- High Standards
Leaders have high standards. They demand more out of themselves than anyone else does from them. Take an example of someone like Tiger Woods, a man who at one point in his career became synonymous to the game itself, just like Pele was to football.
At the height of his success in golf, when he was almost invincible, he did something no golfer in the history had ever bothered to do. He became the first golfer ever to start lifting weights to improve his swing and take better care of his body. Other top golfers said he was going crazy and advised him to just stick to golf – but he later confessed that although he won all the games, he felt like his performance had stagnated for a while and he wanted to push himself to new disciplines.
Talk about the irony here – an average person sleeps around 7/8 hours a day, looks forward to the weekend all week, has a lot of focus tied up to what s/he will be eating that day and still considers himself/herself to be doing just fine in life – yet, here you’ve a legend, right at the pinnace of human triumph, and he thinks he has to raise his standards!
Have high standards in everything. Expect more from yourself than you do from others, because you can never take a person to a place you haven’t been yourself first; you can never delegate a task you haven’t mastered yourself; and you can never teach something you haven’t learnt yet.
Ask yourself, in any aspect of your life – your health, your finances, your relationships, and your profession – where could you raise your standard, what could you do better?
Leaders maximise resourcefulness – the ability to use resources that all of us are endowed with internally. Resources, like money, people and technology are external, their availability and reach is often beyond our control and constantly changing, but what is always, entirely within our control is how well we use our internal resources. Our emotions, our hopes, our beliefs, our convictions, our passions, our love and our inspirations, how we make use of them is entirely up to us and this is what leaders maximise to gain creativity, strength, conviction and certainty at difficult times.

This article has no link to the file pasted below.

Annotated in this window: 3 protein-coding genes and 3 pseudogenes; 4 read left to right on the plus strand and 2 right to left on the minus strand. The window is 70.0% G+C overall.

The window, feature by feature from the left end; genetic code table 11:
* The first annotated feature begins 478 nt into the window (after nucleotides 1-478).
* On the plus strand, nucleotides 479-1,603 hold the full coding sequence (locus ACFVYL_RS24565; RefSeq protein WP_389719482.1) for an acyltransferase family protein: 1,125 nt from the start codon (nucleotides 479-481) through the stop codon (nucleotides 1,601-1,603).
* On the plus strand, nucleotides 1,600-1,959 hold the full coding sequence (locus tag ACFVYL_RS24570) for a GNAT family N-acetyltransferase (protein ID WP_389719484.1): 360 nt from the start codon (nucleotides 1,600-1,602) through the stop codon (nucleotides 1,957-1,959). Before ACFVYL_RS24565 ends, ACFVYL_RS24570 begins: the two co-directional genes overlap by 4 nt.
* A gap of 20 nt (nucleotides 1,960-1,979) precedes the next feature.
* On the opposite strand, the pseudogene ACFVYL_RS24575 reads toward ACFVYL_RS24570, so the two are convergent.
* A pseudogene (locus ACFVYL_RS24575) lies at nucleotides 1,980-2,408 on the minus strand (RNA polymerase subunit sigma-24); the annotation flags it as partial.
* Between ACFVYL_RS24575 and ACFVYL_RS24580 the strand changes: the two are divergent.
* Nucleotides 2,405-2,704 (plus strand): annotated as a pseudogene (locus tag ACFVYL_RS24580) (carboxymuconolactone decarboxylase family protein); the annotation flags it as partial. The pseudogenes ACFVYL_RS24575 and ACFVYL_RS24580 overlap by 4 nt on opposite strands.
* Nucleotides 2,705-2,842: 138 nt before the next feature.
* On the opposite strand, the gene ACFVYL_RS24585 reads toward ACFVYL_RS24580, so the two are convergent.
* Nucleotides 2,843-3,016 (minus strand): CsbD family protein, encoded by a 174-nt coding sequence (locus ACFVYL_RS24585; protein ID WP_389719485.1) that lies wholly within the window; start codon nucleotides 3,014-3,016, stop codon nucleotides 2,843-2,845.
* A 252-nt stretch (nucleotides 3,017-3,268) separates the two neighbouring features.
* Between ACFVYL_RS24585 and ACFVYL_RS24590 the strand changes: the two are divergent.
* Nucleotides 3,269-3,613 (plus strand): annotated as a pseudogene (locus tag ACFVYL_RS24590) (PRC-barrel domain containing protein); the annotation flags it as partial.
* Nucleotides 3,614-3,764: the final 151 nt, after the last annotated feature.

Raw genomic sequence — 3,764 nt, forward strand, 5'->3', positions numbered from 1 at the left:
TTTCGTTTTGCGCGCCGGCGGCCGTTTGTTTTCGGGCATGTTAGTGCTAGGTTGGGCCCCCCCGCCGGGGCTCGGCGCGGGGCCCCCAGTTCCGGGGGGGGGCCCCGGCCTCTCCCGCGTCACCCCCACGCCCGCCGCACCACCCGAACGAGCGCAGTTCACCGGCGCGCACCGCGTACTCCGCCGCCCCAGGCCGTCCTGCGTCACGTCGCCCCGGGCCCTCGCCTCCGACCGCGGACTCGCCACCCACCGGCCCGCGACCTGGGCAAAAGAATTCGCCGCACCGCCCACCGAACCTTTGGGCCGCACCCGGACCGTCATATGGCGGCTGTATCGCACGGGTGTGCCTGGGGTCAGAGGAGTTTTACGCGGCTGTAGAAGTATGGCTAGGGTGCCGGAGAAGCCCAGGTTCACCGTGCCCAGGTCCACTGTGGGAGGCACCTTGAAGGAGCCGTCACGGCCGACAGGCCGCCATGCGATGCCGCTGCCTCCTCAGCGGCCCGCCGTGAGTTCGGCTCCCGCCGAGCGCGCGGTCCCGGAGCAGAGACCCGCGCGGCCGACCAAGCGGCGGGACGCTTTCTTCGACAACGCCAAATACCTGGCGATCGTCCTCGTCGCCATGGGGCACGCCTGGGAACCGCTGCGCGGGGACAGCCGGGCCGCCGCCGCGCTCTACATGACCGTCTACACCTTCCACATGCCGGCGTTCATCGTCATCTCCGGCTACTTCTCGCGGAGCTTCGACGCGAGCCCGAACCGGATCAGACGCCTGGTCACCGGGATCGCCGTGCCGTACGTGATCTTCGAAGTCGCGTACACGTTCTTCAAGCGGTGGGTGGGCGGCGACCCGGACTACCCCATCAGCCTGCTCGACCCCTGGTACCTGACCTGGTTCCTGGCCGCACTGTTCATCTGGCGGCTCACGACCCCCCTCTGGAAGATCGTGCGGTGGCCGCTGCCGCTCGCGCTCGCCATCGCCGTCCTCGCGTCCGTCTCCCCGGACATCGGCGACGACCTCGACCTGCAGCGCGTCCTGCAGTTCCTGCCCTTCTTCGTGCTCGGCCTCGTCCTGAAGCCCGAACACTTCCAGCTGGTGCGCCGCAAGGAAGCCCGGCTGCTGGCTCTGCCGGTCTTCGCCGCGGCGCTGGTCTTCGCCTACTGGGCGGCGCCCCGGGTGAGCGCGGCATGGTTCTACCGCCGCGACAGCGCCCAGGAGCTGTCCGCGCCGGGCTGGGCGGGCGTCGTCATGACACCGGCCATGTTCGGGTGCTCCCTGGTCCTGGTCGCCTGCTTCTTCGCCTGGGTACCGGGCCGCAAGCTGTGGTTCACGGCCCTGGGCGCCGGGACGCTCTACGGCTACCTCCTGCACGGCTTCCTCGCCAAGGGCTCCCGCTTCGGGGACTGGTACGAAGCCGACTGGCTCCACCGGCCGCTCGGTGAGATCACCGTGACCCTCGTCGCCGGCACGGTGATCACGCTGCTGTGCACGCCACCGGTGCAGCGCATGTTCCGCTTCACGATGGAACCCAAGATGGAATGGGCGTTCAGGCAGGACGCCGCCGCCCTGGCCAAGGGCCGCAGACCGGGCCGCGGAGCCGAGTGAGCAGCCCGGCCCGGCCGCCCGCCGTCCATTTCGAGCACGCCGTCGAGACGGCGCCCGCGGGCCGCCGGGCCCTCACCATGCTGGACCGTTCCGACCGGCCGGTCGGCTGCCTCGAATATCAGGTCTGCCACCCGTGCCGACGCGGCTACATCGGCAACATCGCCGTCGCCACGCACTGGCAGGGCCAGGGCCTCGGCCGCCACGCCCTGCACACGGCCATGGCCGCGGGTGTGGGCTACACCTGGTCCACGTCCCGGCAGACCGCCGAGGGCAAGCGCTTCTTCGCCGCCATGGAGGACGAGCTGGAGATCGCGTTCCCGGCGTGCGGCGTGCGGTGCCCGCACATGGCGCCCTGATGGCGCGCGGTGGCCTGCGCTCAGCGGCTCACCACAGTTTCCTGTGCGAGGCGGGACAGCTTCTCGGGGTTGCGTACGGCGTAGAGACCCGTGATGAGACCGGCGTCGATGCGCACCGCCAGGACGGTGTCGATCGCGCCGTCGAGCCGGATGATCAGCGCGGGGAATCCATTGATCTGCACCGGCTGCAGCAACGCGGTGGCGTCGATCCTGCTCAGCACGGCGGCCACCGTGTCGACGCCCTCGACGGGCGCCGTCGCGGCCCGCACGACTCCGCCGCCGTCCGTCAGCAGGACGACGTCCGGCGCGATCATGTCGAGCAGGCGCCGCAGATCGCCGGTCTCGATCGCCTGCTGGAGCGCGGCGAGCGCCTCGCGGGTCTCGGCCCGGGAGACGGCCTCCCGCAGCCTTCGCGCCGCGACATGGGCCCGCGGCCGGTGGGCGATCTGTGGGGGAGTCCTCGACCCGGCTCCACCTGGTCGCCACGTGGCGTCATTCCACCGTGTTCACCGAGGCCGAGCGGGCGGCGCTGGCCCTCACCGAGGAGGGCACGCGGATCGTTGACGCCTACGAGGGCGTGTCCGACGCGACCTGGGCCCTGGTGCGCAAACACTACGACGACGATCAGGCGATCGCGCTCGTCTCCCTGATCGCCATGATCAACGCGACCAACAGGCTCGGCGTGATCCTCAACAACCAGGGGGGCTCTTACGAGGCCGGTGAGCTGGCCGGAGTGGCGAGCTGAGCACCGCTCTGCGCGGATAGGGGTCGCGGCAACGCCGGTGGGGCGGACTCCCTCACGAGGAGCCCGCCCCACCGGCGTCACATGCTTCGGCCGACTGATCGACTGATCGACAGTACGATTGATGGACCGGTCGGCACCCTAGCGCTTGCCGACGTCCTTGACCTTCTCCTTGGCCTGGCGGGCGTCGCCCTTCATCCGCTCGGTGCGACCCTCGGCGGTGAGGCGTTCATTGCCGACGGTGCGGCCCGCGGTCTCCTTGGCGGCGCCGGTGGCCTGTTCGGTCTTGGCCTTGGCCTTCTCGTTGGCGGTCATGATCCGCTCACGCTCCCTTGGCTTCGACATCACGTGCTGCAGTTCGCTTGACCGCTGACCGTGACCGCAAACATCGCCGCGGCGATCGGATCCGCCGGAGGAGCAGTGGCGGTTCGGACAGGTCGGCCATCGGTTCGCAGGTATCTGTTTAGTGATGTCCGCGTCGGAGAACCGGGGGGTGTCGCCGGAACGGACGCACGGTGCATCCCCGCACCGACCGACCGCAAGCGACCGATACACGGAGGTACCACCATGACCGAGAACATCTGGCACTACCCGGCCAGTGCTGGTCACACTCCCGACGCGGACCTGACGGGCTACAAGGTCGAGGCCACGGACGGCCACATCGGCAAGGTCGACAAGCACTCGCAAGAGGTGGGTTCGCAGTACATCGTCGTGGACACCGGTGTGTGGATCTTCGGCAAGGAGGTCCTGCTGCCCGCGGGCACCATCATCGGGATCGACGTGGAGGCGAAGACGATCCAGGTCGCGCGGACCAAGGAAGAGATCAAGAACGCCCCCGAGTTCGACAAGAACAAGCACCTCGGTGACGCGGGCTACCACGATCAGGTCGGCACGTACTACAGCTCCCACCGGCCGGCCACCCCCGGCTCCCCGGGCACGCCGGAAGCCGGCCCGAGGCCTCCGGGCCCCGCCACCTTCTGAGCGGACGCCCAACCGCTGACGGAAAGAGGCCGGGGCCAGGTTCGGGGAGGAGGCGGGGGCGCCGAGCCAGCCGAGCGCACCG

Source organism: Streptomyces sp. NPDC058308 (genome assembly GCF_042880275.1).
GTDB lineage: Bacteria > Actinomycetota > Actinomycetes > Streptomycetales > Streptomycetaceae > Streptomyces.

When people are finding everything that’s wrong in the environment and complaining about how things are failing, a leader reaches inside to find his own strength. Instead of complaining, he digs deep inside of himself, his creativity, his passions and his insights to find solutions. And when complaining is not an option at all, a solution is usually found.
If you have all the resources in the world, but you aren’t resourceful, resources become of no substantial use. That is why, often, some of the greatest heroes and leaders of the world have come from some of the most challenged societies. Whether they have adequate resources at their disposal or they lack it, leaders are highly resourceful.
The core foundation of leadership comes down to one quality – influence. We are often misled to believe that we have control over others, but unless you’re Kim Jong Un of North Korea or unless you lived before 1865 when slavery was legal in the USA, in a free capitalist democracy, you have no control over anyone, none whatsoever. Everyone has their own will, their own rights. The most you have a shot at is influence. And the ability to influence, to change people’s mindset/opinion/attitude, while the finest of human arts, is at its core a skill that can be learned by practice.
When Barack Obama’s elder daughter, Malia said she wanted to have a tattoo, the Obamas were concerned. As a serving President of the United States, generally considered to be the world’s most powerful person, guess how Obama dealt with his teen age daughter? He could have just said you’re not having a tattoo and that’s the end of it, like most parents probably would, but as a truly intelligent man and a highly respected leader, he was too wise for such a rash folly.